What You Should Prefer For Performance Among Entity Framework, Dapper, And ADO.NET

The performance of an application is always a major concern when you are developing an enterprise application. When thousands of users will simultaneously hit your application, then getting good performance and required throughput depends a lot on your application's architectural design. This partly depends on how you are connecting to the database for fetching the data in your application. There are multiple ways always available, but we must choose the best of all the alternatives available when we don't want to miss out on performance.
When talking about performance, many of you would already know Entity Framework is much slower than the other two alternatives. The only advantage of the Entity Framework is the fastest implementation. When you are using a SQL profiler for running queries using Entity Framework, you can easily analyze that there is always huge room for optimization. Even for a very small operation, in EF, it executes more code than is actually required. So, I do not even consider Entity Framework when we talk about the performance of a huge application.
Now, the race is between Dapper and ADO.NET. Well, recently, we did a project using Dapper. Implementation-wise Dapper is easier than ADO.NET implementation. We started analyzing the application performance and throughput. But we found that we were not able to meet SLA for an operation by the client. So, we tried the same application with database connections using ADO.NET just for comparison. We analyzed our database operation performance and found out that for many queries, the performance went up by 300% and even more than that at times. This is a huge difference! After these results, we opted ADO.NET for the final version of an application.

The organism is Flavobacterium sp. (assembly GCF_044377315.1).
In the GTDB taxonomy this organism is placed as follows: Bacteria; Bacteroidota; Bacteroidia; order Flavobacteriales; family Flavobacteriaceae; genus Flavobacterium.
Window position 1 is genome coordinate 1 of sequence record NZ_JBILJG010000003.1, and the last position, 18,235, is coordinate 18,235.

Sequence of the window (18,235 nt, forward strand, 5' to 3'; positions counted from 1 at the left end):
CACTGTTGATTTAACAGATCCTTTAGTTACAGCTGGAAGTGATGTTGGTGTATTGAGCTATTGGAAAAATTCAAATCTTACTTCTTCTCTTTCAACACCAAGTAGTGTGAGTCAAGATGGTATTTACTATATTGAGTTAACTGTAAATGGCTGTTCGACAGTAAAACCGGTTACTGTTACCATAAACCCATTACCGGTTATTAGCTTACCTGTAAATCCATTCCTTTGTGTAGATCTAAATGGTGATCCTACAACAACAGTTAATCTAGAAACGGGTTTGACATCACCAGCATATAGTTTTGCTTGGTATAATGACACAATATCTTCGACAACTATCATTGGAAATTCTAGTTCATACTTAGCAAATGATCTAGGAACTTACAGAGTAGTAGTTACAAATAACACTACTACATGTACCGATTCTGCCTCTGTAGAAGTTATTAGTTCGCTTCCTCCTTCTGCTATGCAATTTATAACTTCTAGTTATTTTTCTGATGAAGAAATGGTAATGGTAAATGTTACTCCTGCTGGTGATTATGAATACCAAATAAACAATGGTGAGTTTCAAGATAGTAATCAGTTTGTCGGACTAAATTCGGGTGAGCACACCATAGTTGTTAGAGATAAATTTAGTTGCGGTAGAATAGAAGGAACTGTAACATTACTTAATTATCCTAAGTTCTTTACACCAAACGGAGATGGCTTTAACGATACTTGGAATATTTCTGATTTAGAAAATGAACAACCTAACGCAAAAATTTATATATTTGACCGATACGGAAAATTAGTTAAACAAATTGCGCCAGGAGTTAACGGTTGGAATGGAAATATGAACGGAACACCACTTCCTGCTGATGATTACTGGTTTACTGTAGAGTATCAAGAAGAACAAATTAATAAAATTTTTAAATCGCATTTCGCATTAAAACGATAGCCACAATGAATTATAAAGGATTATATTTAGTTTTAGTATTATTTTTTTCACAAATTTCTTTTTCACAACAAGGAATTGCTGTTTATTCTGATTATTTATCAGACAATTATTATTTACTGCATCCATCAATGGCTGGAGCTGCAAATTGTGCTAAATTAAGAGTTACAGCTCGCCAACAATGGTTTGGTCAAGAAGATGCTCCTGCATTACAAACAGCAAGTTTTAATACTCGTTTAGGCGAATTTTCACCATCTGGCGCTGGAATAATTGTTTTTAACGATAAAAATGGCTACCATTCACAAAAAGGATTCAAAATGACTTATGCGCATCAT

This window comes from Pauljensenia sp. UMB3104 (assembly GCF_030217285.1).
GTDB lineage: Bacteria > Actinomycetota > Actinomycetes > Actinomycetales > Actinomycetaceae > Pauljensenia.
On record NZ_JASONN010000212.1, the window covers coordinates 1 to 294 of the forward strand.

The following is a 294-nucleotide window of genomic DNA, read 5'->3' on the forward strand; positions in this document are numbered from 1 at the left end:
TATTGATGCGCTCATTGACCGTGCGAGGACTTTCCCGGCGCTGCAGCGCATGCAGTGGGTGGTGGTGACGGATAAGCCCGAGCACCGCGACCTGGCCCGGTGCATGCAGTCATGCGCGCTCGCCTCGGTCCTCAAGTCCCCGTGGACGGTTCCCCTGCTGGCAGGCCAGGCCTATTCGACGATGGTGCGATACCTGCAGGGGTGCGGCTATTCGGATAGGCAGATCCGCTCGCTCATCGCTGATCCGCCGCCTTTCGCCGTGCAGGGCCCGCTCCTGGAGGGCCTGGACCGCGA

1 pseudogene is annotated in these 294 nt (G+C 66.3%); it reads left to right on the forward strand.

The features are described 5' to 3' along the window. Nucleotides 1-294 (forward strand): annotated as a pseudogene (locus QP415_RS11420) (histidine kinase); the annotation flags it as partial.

Why does Dapper lag behind ADO.NET? 
Dapper implements a lot of optimization recommendations of ADO.NET internally. When you are fetching a huge data structure, it performs a little slower because of the mappings it does between the data and the object model (custom POCO classes). Basically, Dapper is a data mapper, or you can say micro ORM, which internally uses ADO.NET only. So, if you can write good ADO.NET code, then it will always leave Dapper behind.
This is based on my experience of building huge database applications and in general, this is what happens. Dapper might perform very similar to ADO.NET in a few cases. So, I can conclude that ADO.NET is always a better choice if you can write an optimized query.
ADO.NET > Dapper > Entity Framework